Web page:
Data-Driven vs. Data-Informed

The terms “data-driven” and “data-informed” come up when the Federal Reserve Bank makes a statement regarding the economy and the Fed Funds Rate. Their latest statement on December 11 was that the Fed would hold rates steady, and then this:

“In determining the timing and size of future adjustments to the target range for the federal funds rate, the Committee will assess realized and expected economic conditions relative to its maximum employment objective and its symmetric 2 percent inflation objective. This assessment will take into account a wide range of information, including measures of labor market conditions, indicators of inflation pressures and inflation expectations, and readings on financial and international developments.”

With this statement, is the Fed being “data-driven” or “data-informed” about future interest rate moves? What is the difference between the two?


“Data-Driven” means you let the data guide your decision-making process. You don’t have any particular agenda you want to accomplish and you are being reactive to data as it avails itself when you make decisions or change your tactics as they relate to future policy. With respect to the Fed, as an example, if it were data-driven, if the unemployment rate spikes, even a little, then the Fed might decide to lower the Fed Funds rate, or at least not to raise it, in an effort to stem weakening economic conditions. Likewise, if inflation spikes, even a little, the Fed might raise rates. In these examples, the Fed is reacting to data in an effort to follow their twin mandates of low inflation and high employment.


“Data-Informed” is sort of the opposite of “data-driven”. Data-Informed means you let data act as a check on your intuition or bias. You have a preconceived idea of where things are headed and you analyze all data to confirm that your preconceived idea is correct or not. If you read the italicized statement from the Fed, it sounds like the Fed is now more data-informed than data-driven. The Fed has an objective of 2% inflation and will set interest rate policies in an effort to achieve 2% inflation. The Fed has a preconceived idea that 2% inflation will be good for the US economy. True, the Fed will consider data for the next interest rate decision, but they are showing an intuition as to the level of inflation they feel appropriate and will check future data to see if the economy is heading in the direction they want.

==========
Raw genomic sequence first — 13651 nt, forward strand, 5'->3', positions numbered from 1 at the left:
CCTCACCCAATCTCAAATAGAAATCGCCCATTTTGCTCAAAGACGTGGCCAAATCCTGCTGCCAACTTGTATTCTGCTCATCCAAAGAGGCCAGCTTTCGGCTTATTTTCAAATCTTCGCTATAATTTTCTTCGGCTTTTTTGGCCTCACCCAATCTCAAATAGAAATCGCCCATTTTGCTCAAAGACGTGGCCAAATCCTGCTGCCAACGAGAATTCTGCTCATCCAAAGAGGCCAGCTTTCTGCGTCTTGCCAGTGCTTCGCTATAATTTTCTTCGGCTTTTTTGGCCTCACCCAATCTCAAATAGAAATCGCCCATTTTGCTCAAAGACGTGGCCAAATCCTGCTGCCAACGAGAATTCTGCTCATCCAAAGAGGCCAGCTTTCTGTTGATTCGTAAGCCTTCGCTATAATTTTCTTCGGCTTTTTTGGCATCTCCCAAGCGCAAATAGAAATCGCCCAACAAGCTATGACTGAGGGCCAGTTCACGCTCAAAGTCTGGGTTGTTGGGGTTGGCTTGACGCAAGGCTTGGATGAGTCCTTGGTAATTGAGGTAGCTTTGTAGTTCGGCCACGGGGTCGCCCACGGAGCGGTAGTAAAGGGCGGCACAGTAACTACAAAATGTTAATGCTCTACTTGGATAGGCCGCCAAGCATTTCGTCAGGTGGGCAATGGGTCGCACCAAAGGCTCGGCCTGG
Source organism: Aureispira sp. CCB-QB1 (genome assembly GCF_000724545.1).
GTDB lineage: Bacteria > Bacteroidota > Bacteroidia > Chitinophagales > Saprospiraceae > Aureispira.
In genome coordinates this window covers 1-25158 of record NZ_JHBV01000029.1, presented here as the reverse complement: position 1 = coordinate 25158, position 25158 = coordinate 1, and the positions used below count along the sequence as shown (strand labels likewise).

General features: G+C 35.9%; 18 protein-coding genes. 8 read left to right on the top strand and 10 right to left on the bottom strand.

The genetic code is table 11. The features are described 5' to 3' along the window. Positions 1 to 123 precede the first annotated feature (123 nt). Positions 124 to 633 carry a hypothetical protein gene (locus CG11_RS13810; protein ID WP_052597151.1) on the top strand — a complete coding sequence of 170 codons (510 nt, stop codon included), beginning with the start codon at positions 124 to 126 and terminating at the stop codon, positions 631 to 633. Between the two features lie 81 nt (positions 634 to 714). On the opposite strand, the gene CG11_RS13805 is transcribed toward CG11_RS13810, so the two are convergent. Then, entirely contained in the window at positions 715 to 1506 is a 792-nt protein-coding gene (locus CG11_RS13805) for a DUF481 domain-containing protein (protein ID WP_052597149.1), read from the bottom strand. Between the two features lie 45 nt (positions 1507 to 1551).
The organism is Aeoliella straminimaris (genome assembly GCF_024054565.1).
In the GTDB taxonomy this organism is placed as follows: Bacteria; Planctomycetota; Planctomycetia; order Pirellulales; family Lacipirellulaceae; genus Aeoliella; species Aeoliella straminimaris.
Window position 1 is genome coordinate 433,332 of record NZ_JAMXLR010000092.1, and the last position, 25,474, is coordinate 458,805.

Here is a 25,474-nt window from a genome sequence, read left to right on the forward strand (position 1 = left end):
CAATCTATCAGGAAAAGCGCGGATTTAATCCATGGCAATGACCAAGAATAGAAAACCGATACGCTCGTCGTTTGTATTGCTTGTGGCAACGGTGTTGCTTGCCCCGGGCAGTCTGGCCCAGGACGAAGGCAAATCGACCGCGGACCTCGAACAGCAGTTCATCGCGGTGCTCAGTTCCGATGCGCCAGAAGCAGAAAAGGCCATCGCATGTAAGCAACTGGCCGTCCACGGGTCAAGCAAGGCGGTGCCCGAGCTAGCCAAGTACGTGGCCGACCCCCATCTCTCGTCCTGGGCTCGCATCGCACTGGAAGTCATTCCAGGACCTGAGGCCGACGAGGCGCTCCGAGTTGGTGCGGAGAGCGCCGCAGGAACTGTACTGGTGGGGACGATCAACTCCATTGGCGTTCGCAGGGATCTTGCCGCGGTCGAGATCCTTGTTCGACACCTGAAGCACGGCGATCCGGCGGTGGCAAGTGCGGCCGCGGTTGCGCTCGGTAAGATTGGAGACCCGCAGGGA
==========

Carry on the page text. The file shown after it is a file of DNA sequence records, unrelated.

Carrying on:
What does this all mean for you? Think KISS – keep it simple, stupid. Rates are low and staying that way. The Fed doesn’t see out of control inflation – quite the opposite, they want to see a bit more inflation than they have recently. They certainly do not see a recession on the horizon any time soon. All of this is bullish for the financial markets. The Fed may be more data-informed than data-dependent, but they are not being overly active at this time, and that is good news for the economy.